This question came up over a so-called red velvet muffin. With its dainty dab of frosting and seductive vanilla-cocoa fragrance, this bakery item seemed for all the world like a cupcake. In what way, exactly, did it deserve the name muffin?
Classic, familiar muffins—the corn or blueberry ones that nobody suspects of being cupcakes—are often made using a mixing method called the muffin method. The combined liquid ingredients, including melted butter or another liquid fat, are mixed into the combined dry ingredients just enough to make a batter; lumps in the batter translate into a somewhat coarse, breadlike crumb when the muffins are baked. (Often—not always—the batter is coaxed into a bulging, overflowing top by baking at a higher temperature than other baked goods.)
Cupcakes (like cakes) are commonly made using the “creaming method”: Solid fat and sugar are combined, trapping some air; then dry and liquid ingredients are added, producing a finer, more delicate crumb.
Seems like a reasonable rule of thumb; simply ask the baker how the baked good was made, and if it was the muffin method, you can be confident you’re eating a muffin. If the baker’s already left for the day though, is it safe to judge by the texture?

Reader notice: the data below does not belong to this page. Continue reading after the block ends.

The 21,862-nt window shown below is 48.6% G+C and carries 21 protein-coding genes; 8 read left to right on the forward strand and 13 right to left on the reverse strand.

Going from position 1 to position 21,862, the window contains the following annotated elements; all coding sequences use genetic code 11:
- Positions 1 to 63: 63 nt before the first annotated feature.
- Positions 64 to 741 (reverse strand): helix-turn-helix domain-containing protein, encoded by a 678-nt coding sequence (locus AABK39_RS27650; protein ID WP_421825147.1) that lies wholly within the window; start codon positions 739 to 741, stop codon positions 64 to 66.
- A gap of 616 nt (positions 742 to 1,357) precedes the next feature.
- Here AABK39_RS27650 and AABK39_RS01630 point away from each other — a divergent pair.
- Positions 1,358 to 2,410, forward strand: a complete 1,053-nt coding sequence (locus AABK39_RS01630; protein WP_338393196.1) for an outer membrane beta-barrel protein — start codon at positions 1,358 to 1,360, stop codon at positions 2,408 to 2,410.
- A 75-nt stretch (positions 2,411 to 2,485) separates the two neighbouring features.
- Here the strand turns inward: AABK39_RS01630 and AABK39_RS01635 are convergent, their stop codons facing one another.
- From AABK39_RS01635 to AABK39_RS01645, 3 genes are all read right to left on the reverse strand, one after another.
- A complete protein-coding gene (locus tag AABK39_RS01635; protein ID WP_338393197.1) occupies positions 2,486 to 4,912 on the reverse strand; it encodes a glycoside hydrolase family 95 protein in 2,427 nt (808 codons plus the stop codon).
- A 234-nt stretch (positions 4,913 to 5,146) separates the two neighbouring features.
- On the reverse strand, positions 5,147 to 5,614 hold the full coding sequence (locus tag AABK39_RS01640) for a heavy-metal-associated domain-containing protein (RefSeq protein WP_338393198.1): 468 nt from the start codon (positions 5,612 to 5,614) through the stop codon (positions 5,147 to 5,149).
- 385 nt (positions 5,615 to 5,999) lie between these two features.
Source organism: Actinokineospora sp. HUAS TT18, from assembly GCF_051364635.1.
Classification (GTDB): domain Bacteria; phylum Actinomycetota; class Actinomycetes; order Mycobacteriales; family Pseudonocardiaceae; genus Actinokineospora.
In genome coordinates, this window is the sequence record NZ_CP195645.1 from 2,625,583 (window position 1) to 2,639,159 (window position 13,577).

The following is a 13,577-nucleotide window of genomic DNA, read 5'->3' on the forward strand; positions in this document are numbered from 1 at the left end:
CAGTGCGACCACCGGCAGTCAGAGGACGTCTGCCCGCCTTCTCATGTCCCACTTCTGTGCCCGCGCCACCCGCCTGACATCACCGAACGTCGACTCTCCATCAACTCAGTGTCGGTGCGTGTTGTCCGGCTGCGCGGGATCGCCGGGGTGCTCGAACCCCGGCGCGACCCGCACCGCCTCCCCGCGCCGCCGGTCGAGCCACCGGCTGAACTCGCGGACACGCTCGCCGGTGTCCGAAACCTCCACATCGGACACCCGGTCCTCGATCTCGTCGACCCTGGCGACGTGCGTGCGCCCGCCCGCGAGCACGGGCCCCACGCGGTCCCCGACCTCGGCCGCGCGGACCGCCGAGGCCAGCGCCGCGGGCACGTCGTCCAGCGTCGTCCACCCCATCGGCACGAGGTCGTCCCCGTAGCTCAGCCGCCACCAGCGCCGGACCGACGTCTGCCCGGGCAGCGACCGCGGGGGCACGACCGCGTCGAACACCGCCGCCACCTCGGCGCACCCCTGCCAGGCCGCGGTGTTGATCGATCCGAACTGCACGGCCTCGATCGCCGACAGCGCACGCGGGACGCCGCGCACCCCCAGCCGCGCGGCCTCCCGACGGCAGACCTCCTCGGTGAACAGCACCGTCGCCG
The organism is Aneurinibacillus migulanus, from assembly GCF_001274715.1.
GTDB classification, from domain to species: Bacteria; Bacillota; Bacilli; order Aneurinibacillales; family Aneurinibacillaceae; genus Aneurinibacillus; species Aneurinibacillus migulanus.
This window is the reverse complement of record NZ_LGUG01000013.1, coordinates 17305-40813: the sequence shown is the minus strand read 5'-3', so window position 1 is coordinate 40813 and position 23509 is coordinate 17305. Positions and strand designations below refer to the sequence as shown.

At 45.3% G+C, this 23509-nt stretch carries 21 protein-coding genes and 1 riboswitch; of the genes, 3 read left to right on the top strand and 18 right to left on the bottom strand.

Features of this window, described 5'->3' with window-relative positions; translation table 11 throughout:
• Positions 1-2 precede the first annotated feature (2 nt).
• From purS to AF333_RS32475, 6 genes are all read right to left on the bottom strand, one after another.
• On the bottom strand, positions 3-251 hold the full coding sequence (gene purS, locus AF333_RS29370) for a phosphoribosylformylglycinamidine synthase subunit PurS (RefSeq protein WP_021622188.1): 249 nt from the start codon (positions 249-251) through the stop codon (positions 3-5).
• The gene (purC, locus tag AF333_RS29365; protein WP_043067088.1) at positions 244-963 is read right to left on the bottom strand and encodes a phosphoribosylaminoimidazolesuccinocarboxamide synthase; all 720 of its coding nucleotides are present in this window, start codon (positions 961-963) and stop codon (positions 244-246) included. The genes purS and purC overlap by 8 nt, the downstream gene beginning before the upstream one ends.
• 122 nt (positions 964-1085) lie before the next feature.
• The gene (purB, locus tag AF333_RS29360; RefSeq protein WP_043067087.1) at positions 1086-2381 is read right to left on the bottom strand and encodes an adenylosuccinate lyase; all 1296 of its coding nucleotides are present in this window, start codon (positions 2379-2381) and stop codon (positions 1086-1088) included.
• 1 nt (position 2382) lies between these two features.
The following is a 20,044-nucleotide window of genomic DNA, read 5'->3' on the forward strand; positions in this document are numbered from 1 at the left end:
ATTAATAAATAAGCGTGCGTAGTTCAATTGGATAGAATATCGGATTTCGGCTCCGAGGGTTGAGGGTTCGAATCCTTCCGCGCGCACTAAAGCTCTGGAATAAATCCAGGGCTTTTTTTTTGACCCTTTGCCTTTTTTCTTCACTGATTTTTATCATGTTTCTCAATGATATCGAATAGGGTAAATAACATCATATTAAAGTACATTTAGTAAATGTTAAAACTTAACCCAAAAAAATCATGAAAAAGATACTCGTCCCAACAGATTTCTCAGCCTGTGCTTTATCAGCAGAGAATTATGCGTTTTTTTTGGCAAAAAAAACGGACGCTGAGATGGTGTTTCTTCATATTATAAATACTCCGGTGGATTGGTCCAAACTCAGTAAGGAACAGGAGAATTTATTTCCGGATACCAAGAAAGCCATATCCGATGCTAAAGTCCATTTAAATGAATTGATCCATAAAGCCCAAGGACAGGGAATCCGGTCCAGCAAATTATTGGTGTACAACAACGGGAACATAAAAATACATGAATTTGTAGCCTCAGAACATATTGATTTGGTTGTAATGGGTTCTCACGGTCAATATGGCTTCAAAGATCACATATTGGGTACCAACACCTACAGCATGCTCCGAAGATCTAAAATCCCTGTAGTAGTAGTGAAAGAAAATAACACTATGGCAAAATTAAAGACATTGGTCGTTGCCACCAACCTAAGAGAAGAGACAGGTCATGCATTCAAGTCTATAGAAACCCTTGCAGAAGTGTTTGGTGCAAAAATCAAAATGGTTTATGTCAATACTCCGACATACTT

Maybe not. As baking expert Paula Figoni writes in How Baking Works, “muffins are often mixed using the muffin method” but “[the] creaming method produces lighter muffins with the finer crumb of a cake.” So if some muffins are made using non-muffin mixing methods, is there a hard-and-fast rule? Perhaps we can simply trust our instincts: if it has the sweet richness of a cupcake, the tender, compact dome of a cupcake, might it still be a muffin?
Personally, I stand by the elegant and simple rule presented in Joseph Amendola’s book Understanding Baking: “If it is too rich to tolerate a pat of butter, it’s not a muffin.”